More than 1,000 home care workers have not had adequate training in the tasks they are regularly required to carry out, a survey by Unison has found.
The survey found a quarter of care workers had not received training in dementia care, despite nearly 70% working with someone who has the condition.
Of the workers who had training in this area, only 52% believed it was good enough to help them care for people with dementia and only 41% received ‘on-going’ training.
On the frontline
“The worst situation I encountered was trying to help a lady with a catheter have a shower. Neither she nor I could work out a way to do it that did not leave her with a soaking wet catheter bag chafing against her leg. Maybe I should have taken it off?
But I didn’t have clue how the catheter was supposed to be strapped to her leg when I started, nor did the colleague who was supposed to be mentoring me.
It was several weeks before a district nurse showed me how the elastic bandage was supposed to be threaded through the catheter bag. Even when done right, this still wasn’t very comfortable for my client.”
Unison said the findings were ‘a cause for alarm’ due to the growing number of people living with dementia, many of whom are likely to need home care services.
The survey also found nearly a quarter of care workers had not had training in administering medication, despite having to give controlled doses of insulin or liquid morphine.
A further 59% had not been trained in attaching or changing a convene catheter, 52% had no stoma care training and 45% did not know how to change a catheter bag.
Over a third of care workers had not been shown how to carry out peg-feeding. Of those that had, 46% said their training was not good enough.
Dave Prentis, general secretary for Unison, said the lack of adequate training for home care workers could lead to fatal consequences for service users.
“The funding the government gives to councils for social care has been slashed since 2010, forcing many local authorities and private companies to skimp on training,” he said.
“It is a stark illustration of the lack of dignity that is being afforded to both care workers and the people who rely on home care services.”
Unison’s report on its findings also criticises the Care Certificate, the set of basic training standards introduced by government earlier this month, for ‘not going nearly far enough’ to address the problem.
“The certificate only covers basic induction into care, not the specialised training needed for things like stoma care and peg feeding,” the report said.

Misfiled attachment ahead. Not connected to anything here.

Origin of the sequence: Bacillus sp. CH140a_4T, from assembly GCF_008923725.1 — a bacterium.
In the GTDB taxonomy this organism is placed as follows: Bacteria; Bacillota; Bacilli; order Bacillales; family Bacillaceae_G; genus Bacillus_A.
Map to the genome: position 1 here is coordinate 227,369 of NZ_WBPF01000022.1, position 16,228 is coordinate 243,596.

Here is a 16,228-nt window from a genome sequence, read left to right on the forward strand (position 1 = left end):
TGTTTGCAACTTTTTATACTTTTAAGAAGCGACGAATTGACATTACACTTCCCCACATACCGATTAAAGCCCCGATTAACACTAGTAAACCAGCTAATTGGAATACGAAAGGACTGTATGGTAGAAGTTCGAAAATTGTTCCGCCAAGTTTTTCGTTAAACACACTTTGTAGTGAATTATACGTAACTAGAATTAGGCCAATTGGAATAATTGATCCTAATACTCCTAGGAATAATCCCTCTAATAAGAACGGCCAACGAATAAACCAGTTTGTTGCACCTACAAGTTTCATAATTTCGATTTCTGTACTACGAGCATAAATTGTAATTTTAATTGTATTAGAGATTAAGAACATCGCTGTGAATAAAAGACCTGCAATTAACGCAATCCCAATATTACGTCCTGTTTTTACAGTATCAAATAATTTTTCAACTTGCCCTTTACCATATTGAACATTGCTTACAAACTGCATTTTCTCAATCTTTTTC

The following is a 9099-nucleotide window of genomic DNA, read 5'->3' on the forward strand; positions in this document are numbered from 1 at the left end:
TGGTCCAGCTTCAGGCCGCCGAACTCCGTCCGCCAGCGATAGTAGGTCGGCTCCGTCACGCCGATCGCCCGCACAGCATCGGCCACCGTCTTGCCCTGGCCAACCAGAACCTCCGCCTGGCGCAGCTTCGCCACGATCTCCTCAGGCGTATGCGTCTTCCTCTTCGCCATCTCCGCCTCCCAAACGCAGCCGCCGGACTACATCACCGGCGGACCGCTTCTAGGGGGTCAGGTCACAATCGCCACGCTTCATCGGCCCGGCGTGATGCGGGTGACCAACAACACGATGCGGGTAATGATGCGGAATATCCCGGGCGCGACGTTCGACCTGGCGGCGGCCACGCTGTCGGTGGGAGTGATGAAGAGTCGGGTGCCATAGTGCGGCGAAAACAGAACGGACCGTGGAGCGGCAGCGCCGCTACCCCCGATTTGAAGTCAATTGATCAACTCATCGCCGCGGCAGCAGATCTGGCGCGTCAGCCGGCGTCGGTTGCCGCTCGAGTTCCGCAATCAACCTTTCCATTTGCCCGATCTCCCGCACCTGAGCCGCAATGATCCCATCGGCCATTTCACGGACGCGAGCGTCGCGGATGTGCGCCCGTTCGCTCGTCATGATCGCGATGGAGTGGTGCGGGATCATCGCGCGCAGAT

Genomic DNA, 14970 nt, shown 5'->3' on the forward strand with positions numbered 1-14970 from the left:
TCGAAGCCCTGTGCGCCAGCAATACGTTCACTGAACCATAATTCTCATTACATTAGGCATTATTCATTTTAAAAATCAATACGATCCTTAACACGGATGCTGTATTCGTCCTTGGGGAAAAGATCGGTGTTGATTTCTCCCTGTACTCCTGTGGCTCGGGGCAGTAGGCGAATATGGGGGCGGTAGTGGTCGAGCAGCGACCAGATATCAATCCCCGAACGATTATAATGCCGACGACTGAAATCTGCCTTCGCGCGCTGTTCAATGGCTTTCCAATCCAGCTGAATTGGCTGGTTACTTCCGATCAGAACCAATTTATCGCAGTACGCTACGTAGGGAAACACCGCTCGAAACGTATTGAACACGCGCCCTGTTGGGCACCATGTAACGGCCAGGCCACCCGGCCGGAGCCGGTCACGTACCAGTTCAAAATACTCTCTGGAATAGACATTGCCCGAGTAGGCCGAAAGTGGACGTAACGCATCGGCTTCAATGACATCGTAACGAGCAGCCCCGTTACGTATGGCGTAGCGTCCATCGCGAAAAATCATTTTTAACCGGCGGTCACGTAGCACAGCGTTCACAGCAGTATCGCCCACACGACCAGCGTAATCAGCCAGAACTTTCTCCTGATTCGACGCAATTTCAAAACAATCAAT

“As long as procurement is based on the cheapest provider, it is hard to see how many care providers will invest in a non-mandatory Care Certificate.”
The union is now calling for greater investment in home care to ensure service users get the care they deserve and care workers receive the training they need.
“Plans to integrate NHS and social care services are doomed to failure if we continue to have a social care system that treats home care workers with such contempt, and the people they care for with such disregard,” said Prentis.
The online survey was undertaken over a six week period in February and March 2015 and the 1020 respondents worked for employers in the public, private and voluntary sectors.
Colin Angel, policy and campaigns director at the UK Homecare Association (UKHCA), said Unison’s findings add weight to the argument that care must be adequately funded.
“The training of home care workers is fundamental to safe and effective services, particularly with the growing number of people with increasingly complex needs expected to remain at home, rather than live in institutionalised settings,” he said.
“UKHCA has repeatedly drawn attention to the risks posed by a grossly-underfunded care system dominated by councils who themselves continue to face severe spending constraints. The importance of an adequately trained and confident workforce is obvious, and should provide additional reflection for local councils funding care, and for the next government.”
Ray James, president of the Association of Directors of Adult Social Services (Adass), added: “Nothing determines the quality of a citizen’s experience of social care more than the dignity and respect they are afforded by those entering their homes and lives. Front line social care workers deserve to be trained, valued and remunerated in a way that is consistent with the quality of service that we rightly expect of them.”